West Hollywood for Halloween FamiliesNovember 15, 2011 No Comments
Going to the “West Hollywood Halloween Carnival” now in its 23rd anniversary year may not be the first Halloween activity you think of for small children, but if you live in, or are planning to visit the greater Los Angeles area, think again. First of all, it’s an event you’ll always remember, and perhaps one you’ll enjoy annually, as an alternative to the hassles of trick or treating and subsequent sugar rush or attending paid events. Second, its an impressive and famous event, the second largest and well known in the Southland area, topped only by the Tournament of Roses New Year’s Day Parade.
What more could you want? Fantastic costumes, friendly people, live music, all free – yes, that’s right, free. While advertised as an adult gathering, over the years more and more families are participating – either dressing up or just doing it the easy way and watching the scene unfold. It’s a hip family activity, a great sightseeing event, and lots of fun for kids of all ages. This year we saw a lot of strollers and babes in arms, as well as wide eyed toddlers riding on their parents’ shoulders. Grade school children still clutching trick or treat buckets were rewarded with free candy handouts at various restaurants along Santa Monica Boulevard where the event takes place; but candy isn’t really the point, and there’s no trick or treating per se along the route. Seeing the incredible, imaginative costumes, and joining the joyous throng is the point. We saw no costumes more risque than show-girl-feathers, and the gore factor was limited too.
Family Friendly Costumes
Which left small children to happily view recreations of the Royal Wedding, spacemen, Angry Birds – the digital game, not characters from Hitchock’s The Birds – Carmen Miranda, Charlie Chaplin, angels, zombies, Gumby, and more. This year MTV staged a pop concert featuring Swedish pop diva Robyn; other stages featured costume parades, disco dancing, and acrobats. Food vendors offer pizza, corn on the cob, funnel cakes – standard fare that the kids will love. And West Hollywood’s Santa Monica boulevard offers its own eclectic fare from a popular vegetarian restaurant to several pizza purveyors, French, Greek, and there’s even a major grocery store option in the form of a Pavillions store.
While more than half a million people descend on Santa Monica Boulevard between Doheny and La Cienega, foot traffic never stalled out for us, and the constantly changing parade of costumes kept our group ranging in age from babyhood to teenagers and adults more than content. Movement is slow though, don’t expect to walk up and down the Boulevard in a rush. It took us a leisurely two hours to loop through.
We enjoyed the crisp, quick Asian fast food at Fresh East, a relatively guilt-free and child-friendly stop featuring fairly low sodium takes on cuisine from garlic noodles with tofu to salmon and broccoli. This stop is reasonably priced, with organic corn-based eating utensils, too. Our kids liked the melon-ade. Another dining option: on Melrose you’ll find a branch of Le Pain au Quotidien with some excellent, reasonably priced salads, soups, quiches, and sandwiches served at individual tables or at a long communal table in the center of the restaurant. A haven of calm, family friendly and reasonably priced, with a wonderful lentil and avocado salad that will make veggie believers out of the pickiest eaters. You can even find a vegan quiche on the menu, a rare and soy-free find that’s delicious. Of course there are good old fashioned omelettes and tuna salad sandwiches too. A bit farther away down Melrose, check out the “healthy” baked and organic donuts at FoNuts for a fun, and autumnal feeling snack. They had pumpkin, lemon, and maple flavors along with sprinkles and glazed when we were there. In the same area you’ll find wonderful sandwiches at a petite shop called Simple Things – nothing could be more simply delicious than a vegetable sandwich that includes sweet potatoes. The kids love it – and it’s good for you, too. Each of these off-the-main-drag spots provide a good respite to the crowds and the walking if you need to take a break.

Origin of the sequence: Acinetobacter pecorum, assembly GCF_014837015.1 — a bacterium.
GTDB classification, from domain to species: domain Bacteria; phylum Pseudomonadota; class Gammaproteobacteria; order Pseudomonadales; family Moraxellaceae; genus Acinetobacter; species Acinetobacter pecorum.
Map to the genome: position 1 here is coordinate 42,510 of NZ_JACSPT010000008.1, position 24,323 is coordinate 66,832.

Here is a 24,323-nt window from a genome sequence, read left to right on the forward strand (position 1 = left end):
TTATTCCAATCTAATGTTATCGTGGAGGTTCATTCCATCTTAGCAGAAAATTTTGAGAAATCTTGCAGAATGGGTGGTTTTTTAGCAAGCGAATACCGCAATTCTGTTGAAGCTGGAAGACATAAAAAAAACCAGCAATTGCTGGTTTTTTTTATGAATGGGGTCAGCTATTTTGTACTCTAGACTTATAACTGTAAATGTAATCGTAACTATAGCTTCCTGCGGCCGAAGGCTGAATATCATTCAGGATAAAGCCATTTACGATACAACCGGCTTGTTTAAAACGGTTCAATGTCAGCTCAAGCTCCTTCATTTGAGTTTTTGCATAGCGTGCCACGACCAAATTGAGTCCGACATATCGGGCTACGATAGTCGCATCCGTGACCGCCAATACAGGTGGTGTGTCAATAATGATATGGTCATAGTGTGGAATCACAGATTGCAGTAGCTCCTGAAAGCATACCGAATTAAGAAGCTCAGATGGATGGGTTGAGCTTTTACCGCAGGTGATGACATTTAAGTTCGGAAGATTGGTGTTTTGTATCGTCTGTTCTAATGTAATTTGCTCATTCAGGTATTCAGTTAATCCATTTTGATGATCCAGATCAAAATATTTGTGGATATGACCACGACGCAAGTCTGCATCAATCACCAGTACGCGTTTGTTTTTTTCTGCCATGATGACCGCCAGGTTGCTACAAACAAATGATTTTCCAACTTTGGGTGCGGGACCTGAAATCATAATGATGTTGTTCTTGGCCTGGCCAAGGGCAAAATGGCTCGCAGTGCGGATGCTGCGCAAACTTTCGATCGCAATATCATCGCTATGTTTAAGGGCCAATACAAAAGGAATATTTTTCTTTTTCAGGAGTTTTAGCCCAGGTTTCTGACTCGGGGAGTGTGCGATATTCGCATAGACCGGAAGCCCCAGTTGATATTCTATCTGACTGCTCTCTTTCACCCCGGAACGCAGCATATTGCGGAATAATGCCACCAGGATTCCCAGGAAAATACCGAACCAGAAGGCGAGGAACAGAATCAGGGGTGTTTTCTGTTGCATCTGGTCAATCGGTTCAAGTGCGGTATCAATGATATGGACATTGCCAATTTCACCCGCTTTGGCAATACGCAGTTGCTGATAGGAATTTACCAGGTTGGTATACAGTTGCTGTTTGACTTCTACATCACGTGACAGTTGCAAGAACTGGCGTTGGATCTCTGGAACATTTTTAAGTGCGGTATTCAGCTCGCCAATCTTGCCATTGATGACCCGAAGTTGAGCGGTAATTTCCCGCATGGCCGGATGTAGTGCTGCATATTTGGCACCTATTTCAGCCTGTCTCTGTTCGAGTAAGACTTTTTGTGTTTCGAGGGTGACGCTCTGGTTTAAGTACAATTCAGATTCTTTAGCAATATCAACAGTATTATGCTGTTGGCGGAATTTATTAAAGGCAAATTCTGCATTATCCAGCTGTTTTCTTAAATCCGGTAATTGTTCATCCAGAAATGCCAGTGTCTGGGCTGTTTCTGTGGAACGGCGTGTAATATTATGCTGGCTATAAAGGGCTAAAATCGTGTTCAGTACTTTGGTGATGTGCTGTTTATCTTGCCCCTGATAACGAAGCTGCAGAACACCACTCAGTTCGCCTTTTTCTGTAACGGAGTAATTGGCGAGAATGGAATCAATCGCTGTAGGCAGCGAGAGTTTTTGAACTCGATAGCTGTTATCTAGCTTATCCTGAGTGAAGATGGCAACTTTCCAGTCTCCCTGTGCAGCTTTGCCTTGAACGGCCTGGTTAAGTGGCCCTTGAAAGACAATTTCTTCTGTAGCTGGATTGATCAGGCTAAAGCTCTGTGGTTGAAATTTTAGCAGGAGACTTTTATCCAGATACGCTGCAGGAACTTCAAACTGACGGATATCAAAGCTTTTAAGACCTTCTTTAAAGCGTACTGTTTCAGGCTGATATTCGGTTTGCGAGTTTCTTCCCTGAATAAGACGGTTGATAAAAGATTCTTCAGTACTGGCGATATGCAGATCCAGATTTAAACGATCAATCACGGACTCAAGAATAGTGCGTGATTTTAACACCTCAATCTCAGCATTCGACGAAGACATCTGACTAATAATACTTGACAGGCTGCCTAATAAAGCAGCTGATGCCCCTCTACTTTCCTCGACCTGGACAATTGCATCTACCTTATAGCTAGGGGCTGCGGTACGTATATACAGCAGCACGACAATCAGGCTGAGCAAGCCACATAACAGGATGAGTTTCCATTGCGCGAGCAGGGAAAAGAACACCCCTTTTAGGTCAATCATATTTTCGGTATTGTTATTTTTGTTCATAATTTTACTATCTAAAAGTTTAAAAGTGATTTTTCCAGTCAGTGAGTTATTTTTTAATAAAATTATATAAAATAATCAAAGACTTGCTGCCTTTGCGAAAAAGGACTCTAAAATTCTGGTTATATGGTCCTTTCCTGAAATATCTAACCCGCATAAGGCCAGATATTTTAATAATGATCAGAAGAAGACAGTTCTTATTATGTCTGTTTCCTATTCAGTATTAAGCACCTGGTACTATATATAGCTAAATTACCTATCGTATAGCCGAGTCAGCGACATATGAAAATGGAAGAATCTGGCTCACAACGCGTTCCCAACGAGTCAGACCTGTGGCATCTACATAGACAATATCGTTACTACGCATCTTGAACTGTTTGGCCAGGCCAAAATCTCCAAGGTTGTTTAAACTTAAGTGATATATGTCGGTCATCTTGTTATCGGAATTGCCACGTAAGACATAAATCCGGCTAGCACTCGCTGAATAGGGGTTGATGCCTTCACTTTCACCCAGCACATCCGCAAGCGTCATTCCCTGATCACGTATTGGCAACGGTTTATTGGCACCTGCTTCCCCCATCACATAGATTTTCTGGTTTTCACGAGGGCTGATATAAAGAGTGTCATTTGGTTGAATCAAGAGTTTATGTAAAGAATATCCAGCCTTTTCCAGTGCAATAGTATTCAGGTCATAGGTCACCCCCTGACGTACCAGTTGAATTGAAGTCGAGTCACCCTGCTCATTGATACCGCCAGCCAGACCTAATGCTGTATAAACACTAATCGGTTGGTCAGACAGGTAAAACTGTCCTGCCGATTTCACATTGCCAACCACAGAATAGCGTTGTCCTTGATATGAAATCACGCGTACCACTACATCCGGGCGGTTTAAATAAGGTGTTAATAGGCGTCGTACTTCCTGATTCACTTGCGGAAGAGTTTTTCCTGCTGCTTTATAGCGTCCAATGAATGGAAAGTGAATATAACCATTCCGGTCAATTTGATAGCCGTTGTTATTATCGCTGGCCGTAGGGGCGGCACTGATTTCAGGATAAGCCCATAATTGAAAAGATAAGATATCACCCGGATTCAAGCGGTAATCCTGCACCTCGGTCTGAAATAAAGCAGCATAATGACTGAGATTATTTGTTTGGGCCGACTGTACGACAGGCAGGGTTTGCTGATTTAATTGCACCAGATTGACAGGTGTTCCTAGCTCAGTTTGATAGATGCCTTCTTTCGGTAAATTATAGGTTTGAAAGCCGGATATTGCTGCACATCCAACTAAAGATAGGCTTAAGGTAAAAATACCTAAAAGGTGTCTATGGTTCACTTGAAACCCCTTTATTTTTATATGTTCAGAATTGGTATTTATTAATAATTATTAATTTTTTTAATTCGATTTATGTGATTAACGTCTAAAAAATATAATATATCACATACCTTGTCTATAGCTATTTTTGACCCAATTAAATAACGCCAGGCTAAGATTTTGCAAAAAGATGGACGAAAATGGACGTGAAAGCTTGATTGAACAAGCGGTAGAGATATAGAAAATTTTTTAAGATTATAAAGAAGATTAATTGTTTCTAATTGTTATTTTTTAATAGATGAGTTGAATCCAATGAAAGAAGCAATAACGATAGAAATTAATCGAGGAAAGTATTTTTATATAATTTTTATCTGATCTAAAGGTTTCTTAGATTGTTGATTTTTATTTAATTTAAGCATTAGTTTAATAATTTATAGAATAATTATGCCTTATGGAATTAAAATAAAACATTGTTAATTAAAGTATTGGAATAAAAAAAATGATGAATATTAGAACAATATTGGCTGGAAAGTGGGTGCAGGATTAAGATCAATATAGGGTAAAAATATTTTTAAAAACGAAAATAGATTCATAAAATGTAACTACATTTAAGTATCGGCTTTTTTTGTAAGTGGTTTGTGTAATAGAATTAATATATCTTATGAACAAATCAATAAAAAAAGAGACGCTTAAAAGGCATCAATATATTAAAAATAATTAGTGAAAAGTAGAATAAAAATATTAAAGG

Unless you live or are staying within walking distance of the event, the place to park is in one of the public parking garages from Robertson west into Beverly Hills, which seem to have plenty of room throughout the evening. One caveat: that of course is the one part of the evening that isn’t free, with prices about double the posted day time rate. The Pacific Design Center on Melrose also has a lot of available parking at a slightly higher price. Arrive early, as you should with children in tow, and check out the Beverly Center, the massive enclosed mall on La Cienega as a parking option from the east end. Here parking is the most reasonably priced, no special event pricing, and as an extra bonus, it gives you access coming and going to restroom facilities in the mall that won’t have the long lines of Santa Monica Boulevard or find you resorting to the porta-potties set up on the street.
Other than people watching, snacking, and taking those dozens of photographs you’re going to be snapping, what else is there to do? The day before the big event, or up to the evening of, there’s Mr. Bones Pumpkin Patch just down the street on Doheny. The Oregon farmers who bring in a bumper crop of pumpkins also offer pumpkin carving and painting, and decorations including Indian Corn and hay bales. They have branches around the city, but this is one of the biggest, with requisite petting zoo and scarecrows to pose by.
So start planning your costumes for next year – and treat your children to a unique happy Halloween.